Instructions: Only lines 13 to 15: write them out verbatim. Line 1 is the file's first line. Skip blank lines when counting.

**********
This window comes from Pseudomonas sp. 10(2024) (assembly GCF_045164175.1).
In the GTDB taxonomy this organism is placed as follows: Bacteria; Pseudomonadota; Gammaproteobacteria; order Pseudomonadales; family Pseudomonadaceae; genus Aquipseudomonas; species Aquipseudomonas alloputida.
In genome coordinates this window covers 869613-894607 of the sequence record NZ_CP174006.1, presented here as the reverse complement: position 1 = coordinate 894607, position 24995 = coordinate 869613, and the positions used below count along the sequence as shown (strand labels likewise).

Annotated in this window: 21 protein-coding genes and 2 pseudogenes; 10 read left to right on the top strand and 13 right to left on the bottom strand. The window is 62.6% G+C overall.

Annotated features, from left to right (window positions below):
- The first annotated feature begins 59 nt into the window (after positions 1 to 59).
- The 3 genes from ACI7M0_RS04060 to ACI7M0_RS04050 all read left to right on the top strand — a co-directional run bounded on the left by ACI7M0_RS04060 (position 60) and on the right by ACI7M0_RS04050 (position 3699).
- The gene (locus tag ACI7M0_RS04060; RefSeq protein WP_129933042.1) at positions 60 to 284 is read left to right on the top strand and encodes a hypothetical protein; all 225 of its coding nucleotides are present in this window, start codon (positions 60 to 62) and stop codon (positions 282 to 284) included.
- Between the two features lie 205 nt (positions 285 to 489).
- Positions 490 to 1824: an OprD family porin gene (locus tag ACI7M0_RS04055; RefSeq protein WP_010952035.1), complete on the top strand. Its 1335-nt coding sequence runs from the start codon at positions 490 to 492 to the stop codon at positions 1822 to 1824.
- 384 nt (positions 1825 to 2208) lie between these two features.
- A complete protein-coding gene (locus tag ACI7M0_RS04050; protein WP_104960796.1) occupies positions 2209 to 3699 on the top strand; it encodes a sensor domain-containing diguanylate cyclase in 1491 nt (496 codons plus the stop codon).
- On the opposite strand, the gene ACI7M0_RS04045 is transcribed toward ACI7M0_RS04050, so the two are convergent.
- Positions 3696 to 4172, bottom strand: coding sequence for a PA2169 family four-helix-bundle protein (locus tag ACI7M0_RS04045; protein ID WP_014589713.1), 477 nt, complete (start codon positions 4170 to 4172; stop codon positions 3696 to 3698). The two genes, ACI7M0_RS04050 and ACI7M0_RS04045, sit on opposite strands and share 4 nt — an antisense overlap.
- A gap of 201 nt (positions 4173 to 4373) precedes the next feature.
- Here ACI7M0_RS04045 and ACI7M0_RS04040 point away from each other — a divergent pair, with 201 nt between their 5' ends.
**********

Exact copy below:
- On the opposite strand, the gene ACI7M0_RS04045 is transcribed toward ACI7M0_RS04050, so the two are convergent.
- Positions 3696 to 4172, bottom strand: coding sequence for a PA2169 family four-helix-bundle protein (locus tag ACI7M0_RS04045; protein ID WP_014589713.1), 477 nt, complete (start codon positions 4170 to 4172; stop codon positions 3696 to 3698). The two genes, ACI7M0_RS04050 and ACI7M0_RS04045, sit on opposite strands and share 4 nt — an antisense overlap.
- A gap of 201 nt (positions 4173 to 4373) precedes the next feature.